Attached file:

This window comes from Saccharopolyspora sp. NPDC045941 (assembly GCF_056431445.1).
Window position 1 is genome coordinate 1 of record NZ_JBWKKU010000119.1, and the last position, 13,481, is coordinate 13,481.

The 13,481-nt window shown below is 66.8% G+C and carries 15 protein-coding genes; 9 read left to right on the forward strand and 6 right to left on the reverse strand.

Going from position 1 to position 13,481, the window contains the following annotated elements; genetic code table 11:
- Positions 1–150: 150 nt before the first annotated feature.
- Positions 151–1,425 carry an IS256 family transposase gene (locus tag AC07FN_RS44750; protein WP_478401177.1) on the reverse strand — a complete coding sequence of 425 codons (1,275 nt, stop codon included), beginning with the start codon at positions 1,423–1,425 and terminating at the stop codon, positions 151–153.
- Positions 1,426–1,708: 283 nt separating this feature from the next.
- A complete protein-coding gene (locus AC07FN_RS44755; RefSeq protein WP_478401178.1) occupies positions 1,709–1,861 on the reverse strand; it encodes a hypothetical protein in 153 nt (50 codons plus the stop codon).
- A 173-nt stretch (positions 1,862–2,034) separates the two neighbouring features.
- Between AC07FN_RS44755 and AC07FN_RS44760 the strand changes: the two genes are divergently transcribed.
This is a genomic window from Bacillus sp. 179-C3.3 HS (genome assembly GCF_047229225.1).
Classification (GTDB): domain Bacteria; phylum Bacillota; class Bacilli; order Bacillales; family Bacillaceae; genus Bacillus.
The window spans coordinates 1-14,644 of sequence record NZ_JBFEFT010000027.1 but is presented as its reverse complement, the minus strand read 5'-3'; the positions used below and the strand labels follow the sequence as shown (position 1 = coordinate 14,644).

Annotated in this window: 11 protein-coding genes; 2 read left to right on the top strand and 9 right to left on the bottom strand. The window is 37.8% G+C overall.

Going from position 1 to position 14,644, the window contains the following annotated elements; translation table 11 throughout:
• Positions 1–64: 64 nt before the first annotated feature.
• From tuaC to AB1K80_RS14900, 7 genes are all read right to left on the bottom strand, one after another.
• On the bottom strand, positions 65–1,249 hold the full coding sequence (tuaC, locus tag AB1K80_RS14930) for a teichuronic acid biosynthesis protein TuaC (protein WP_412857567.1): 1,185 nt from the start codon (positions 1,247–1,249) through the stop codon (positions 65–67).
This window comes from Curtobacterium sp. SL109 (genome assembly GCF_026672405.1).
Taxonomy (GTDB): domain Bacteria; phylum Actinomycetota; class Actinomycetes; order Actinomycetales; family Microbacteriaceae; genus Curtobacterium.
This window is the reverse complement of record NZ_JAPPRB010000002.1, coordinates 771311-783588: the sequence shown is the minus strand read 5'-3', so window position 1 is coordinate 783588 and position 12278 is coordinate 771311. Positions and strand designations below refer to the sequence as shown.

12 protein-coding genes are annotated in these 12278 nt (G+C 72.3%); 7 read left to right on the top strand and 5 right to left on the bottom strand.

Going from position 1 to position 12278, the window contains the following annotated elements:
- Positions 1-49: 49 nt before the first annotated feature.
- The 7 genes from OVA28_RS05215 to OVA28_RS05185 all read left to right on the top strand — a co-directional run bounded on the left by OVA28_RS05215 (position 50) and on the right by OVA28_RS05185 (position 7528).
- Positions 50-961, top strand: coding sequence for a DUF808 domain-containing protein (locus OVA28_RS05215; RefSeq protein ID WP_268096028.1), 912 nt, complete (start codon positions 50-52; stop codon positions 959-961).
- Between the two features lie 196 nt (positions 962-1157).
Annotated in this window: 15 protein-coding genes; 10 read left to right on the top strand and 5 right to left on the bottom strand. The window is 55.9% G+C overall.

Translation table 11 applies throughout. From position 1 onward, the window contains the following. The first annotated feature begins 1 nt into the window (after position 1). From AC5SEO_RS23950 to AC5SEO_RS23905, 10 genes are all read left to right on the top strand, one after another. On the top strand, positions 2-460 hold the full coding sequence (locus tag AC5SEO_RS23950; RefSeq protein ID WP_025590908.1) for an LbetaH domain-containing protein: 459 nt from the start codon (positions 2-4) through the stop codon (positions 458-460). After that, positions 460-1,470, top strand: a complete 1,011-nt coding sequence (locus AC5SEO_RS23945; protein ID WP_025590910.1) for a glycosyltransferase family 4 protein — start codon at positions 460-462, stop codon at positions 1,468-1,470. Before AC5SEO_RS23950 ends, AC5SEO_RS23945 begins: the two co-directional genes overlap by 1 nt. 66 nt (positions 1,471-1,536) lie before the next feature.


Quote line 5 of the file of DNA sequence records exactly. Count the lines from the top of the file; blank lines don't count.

- Positions 1–150: 150 nt before the first annotated feature.